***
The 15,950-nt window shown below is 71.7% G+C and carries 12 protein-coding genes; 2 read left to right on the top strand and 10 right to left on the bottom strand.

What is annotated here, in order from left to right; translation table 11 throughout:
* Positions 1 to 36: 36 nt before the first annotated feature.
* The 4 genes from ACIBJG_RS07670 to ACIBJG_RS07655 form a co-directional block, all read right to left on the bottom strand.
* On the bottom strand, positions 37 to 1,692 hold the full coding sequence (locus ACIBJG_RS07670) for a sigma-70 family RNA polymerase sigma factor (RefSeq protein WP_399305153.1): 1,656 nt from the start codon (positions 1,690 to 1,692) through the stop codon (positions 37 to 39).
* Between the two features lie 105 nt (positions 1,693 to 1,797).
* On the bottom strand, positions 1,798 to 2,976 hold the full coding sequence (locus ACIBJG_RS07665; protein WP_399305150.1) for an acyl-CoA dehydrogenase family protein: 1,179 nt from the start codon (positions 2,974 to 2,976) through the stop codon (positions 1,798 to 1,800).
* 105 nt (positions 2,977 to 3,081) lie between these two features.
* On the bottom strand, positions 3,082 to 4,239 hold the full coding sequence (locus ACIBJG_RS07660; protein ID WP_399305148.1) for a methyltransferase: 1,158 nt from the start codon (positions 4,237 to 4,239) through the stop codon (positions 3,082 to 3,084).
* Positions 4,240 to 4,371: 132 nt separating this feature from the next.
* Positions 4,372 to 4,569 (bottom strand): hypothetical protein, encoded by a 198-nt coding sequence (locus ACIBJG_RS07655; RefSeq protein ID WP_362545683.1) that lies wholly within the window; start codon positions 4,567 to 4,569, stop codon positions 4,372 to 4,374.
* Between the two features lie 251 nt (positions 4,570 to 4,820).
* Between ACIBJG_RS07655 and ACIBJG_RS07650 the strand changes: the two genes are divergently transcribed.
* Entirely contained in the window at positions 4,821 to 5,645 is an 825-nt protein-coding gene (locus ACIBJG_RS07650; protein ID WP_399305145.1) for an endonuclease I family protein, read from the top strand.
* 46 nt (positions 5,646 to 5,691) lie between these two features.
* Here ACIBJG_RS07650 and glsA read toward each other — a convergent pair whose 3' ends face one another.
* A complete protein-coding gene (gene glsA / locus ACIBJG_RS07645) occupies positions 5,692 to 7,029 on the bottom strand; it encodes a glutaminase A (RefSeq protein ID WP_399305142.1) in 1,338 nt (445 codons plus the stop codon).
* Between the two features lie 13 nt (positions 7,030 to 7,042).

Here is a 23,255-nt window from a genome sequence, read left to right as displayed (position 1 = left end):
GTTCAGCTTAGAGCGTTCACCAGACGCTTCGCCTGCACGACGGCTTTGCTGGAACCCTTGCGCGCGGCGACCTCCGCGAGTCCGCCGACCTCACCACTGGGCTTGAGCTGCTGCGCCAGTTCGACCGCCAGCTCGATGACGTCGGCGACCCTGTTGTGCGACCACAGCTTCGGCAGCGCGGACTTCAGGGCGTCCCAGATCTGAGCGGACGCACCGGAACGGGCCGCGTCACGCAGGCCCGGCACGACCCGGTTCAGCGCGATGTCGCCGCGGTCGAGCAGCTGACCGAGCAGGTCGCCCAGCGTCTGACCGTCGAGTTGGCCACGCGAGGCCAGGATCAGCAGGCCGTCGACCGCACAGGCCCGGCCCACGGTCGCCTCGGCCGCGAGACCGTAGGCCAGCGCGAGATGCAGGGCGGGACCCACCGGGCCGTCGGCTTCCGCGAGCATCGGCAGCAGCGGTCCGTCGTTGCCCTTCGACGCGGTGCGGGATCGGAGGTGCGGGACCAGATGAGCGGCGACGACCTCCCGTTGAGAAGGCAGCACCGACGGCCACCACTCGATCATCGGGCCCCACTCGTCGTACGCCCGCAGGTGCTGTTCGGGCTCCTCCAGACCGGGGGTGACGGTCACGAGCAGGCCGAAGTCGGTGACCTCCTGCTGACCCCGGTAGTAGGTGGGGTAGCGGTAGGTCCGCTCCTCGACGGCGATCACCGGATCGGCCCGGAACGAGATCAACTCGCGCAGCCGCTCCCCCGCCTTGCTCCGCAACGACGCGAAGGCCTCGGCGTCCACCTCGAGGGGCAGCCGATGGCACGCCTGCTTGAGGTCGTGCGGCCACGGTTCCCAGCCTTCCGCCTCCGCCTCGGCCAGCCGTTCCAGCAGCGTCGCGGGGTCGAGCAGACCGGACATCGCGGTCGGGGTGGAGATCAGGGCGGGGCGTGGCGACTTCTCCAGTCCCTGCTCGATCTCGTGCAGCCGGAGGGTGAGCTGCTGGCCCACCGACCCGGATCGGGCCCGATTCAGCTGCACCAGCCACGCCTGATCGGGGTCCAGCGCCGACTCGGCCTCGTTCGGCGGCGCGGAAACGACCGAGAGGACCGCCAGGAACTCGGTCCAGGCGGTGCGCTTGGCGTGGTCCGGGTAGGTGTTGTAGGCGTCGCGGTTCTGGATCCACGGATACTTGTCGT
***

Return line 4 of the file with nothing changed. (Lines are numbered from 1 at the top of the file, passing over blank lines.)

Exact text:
* The 4 genes from ACIBJG_RS07670 to ACIBJG_RS07655 form a co-directional block, all read right to left on the bottom strand.